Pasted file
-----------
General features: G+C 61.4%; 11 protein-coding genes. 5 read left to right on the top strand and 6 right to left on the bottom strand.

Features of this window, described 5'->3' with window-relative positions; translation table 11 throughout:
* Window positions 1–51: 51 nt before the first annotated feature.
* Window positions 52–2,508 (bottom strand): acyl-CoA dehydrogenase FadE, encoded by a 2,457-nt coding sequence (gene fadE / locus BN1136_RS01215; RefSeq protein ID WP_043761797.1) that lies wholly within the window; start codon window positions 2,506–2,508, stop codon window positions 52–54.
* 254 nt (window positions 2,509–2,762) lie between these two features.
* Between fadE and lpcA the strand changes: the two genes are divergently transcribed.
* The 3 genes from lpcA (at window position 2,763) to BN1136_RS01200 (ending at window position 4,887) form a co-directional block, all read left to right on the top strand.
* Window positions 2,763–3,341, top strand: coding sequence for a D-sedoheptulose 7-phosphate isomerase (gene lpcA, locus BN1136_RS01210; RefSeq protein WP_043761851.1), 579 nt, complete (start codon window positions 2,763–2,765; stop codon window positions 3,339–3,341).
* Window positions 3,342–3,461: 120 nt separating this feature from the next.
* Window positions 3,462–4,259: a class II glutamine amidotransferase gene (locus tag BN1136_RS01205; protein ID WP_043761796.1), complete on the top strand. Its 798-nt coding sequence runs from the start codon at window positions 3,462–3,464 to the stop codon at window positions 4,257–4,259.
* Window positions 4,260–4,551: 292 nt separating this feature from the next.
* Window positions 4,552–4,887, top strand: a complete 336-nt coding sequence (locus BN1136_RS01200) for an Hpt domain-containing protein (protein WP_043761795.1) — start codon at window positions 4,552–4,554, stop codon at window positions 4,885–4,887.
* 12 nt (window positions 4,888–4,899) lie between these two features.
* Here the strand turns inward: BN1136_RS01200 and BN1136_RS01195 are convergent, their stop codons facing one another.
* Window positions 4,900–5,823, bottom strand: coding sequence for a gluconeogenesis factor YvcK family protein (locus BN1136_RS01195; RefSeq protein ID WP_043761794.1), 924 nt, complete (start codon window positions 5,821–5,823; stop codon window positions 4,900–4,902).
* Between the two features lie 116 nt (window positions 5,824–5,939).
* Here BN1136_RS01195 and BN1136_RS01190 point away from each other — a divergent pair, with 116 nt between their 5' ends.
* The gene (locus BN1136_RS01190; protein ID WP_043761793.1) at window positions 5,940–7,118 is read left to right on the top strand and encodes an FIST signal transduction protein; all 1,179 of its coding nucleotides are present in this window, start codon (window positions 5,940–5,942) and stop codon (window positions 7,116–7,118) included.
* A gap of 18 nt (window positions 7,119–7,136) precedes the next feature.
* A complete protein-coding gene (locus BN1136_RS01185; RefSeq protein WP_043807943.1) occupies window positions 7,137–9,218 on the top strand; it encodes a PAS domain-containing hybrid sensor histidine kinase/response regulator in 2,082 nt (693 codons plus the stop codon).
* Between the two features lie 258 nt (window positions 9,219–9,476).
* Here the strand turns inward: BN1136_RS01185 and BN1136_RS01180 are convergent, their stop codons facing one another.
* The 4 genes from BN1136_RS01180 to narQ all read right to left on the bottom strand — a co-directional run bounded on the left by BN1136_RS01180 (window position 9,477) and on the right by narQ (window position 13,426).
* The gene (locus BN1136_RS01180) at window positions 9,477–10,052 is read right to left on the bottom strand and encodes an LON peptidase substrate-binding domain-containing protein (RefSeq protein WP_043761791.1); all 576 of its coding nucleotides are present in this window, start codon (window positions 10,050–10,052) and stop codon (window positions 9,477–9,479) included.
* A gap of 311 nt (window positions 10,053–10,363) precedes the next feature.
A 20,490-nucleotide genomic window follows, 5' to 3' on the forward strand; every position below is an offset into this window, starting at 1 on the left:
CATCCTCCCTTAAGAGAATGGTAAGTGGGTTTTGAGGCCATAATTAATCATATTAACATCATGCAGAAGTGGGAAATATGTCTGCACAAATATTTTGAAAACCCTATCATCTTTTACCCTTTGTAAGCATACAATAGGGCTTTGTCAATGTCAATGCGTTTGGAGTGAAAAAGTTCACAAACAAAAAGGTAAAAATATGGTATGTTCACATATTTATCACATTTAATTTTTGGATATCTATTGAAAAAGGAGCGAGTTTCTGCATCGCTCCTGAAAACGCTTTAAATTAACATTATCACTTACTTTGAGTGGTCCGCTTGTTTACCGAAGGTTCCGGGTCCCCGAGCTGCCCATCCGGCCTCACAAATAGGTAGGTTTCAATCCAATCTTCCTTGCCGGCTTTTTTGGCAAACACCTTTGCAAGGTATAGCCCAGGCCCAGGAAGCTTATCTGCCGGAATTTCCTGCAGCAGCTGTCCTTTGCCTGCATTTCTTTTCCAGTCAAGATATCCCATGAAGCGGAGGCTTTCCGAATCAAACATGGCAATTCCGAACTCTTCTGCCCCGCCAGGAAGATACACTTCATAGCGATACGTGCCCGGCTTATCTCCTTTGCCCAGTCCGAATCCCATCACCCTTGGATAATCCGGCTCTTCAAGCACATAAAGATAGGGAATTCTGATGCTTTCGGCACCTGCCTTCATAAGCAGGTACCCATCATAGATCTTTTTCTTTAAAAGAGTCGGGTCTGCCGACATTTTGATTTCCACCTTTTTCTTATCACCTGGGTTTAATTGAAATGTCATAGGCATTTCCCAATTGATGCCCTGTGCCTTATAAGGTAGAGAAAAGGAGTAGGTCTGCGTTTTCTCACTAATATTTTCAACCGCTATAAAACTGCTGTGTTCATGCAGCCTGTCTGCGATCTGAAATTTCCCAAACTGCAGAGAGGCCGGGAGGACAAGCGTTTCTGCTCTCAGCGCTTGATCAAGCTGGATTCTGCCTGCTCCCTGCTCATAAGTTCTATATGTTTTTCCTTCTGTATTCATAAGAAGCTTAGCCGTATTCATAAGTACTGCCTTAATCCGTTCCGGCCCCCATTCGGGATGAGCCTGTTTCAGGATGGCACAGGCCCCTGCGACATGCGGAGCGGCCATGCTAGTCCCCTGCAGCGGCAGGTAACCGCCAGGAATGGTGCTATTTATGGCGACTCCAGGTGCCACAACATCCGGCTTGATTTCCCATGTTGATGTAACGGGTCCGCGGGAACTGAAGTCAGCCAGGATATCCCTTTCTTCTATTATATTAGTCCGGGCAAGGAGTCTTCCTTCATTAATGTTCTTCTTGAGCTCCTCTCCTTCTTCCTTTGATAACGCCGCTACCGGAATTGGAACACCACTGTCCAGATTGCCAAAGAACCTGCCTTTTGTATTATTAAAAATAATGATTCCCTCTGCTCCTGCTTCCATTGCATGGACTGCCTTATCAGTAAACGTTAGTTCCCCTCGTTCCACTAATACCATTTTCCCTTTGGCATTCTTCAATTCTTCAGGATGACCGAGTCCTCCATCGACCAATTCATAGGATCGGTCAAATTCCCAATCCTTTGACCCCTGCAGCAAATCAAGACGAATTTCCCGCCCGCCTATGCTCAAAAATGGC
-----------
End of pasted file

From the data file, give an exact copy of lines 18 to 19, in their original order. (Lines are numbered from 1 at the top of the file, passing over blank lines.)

* The gene (locus BN1136_RS01190; protein ID WP_043761793.1) at window positions 5,940–7,118 is read left to right on the top strand and encodes an FIST signal transduction protein; all 1,179 of its coding nucleotides are present in this window, start codon (window positions 5,940–5,942) and stop codon (window positions 7,116–7,118) included.
* A gap of 18 nt (window positions 7,119–7,136) precedes the next feature.